1) Fear of circumstance debilitates obedience
Verse 5 opens with the word “then.” In the verses before it, these twelve spies were called out from among all the tribes of Israel and we’re sent to spy out the land of Canaan. In , these spies gather together and give their report to Moses and the nation. “And they told him, “We came to the land to which you sent us. It flows with milk and honey, and this is its fruit. However, the people who dwell in the land are strong, and the cities are fortified and very large. And besides, we saw the descendants of Anak there.” In other words, they freaked out. Yes, the land was everything that God said it was, but when they saw the obstacles, they had forgotten everything God had said. Just a few verses earlier in verse 2, God gives Moses the command that He was to appoint the spies because He was giving it to the people of Israel. Now, instead of looking to God’s promise, they looked only to the challenge. The nation of Israel joins in. In 14:1, we learn that they wept all night. They began to grumble saying, “Why is the Lord abandoning us, why is he not showing up? It’s here that we pick up our story.
In verse 5, Moses and Aaron fall on their faces before all of Israel. Some have argued that this was Moses, conceding to the will of the people, but that seems unlikely given his rebukes and challenges with the people. In the same way, Joshua and Caleb rip their clothes. Its a sign of mourning and grief. They were mourning because the people were forgetting God. They were forgetting his call, his power, and his grace. Moses knew that God hadn't abandoned the people and He was about to show up- it going to be pretty. It’s like those terrifying moments as a kid when Mom sends you to your room and utters those dreadful words, “Wait till your father comes home.” Rather than trusting him, they simply threw their hands in the air and wished they died in the wilderness.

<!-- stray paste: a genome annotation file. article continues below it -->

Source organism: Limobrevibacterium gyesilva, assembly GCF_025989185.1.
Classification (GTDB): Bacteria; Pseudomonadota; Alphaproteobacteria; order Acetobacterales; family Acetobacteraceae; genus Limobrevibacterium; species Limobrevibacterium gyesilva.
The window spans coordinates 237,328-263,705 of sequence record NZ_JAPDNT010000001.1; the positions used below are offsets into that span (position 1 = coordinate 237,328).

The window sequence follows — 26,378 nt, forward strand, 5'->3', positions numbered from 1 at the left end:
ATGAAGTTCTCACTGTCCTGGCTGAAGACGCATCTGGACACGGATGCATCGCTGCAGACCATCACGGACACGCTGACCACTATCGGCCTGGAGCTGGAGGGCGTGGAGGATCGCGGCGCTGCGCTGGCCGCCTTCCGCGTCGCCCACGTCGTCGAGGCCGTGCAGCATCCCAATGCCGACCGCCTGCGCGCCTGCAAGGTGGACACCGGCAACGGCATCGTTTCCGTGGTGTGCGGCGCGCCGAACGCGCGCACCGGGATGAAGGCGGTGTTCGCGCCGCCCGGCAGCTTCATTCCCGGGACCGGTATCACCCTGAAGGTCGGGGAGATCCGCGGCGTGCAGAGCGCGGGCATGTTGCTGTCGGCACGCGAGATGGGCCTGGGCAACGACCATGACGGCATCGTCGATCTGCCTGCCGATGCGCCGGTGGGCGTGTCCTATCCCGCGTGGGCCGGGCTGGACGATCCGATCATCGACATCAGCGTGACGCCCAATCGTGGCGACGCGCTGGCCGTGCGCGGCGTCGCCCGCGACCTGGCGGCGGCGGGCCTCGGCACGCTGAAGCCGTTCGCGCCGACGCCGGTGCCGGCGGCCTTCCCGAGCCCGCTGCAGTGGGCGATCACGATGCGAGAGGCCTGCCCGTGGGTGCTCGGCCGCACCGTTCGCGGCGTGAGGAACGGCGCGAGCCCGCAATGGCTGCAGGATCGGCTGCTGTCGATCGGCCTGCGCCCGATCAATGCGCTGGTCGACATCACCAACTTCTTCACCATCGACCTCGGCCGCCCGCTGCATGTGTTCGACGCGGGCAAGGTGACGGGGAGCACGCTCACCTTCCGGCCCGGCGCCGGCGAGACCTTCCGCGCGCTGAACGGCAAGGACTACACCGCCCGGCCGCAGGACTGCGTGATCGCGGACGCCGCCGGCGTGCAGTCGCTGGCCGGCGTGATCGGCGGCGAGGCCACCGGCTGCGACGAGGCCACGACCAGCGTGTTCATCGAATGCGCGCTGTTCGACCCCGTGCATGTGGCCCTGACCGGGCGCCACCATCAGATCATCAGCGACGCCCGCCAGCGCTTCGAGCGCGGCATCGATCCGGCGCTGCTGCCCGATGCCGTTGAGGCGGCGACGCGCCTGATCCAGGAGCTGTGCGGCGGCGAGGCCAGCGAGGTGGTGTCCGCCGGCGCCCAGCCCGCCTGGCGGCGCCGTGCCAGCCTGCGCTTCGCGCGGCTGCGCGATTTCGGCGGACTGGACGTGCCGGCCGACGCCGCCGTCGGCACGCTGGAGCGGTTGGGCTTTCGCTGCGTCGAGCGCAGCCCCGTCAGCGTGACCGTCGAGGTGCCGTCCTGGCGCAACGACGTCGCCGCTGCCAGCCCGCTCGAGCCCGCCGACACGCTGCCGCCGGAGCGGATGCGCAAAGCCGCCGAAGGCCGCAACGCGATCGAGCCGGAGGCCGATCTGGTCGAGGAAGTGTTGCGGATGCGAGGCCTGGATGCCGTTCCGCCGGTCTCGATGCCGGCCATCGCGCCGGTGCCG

Joshua and Caleb call the people to a new perspective in verse 7-8. The people ask what are we going to do, they ask, what is God going to do? These men remind the people that If the Lord delights in us he will bring us into this land and give it to us. This word for delight in the Hebrew carries with it this sense that God is delighting because of the obedience of His people. Consider the words of the prophet Samuel in . “And Samuel said, “Has the Lord as great delight in burnt offerings and sacrifices, as in obeying the voice of the Lord? Behold, to obey is better than sacrifice, and to listen than the fat of rams. For rebellion is as the sin of divination, and presumption is as iniquity and idolatry.”” Why is rebellion like divination? Its because we are essentially setting ourselves up as God. We’re assessing the situation in our own power rather than God. We’ve set ourselves up as master. The converse is also true and lie at the heart of the call of Joshua and Caleb., “The clearest expression of our faith is when we choose to obey God even when it doesn’t make sense.”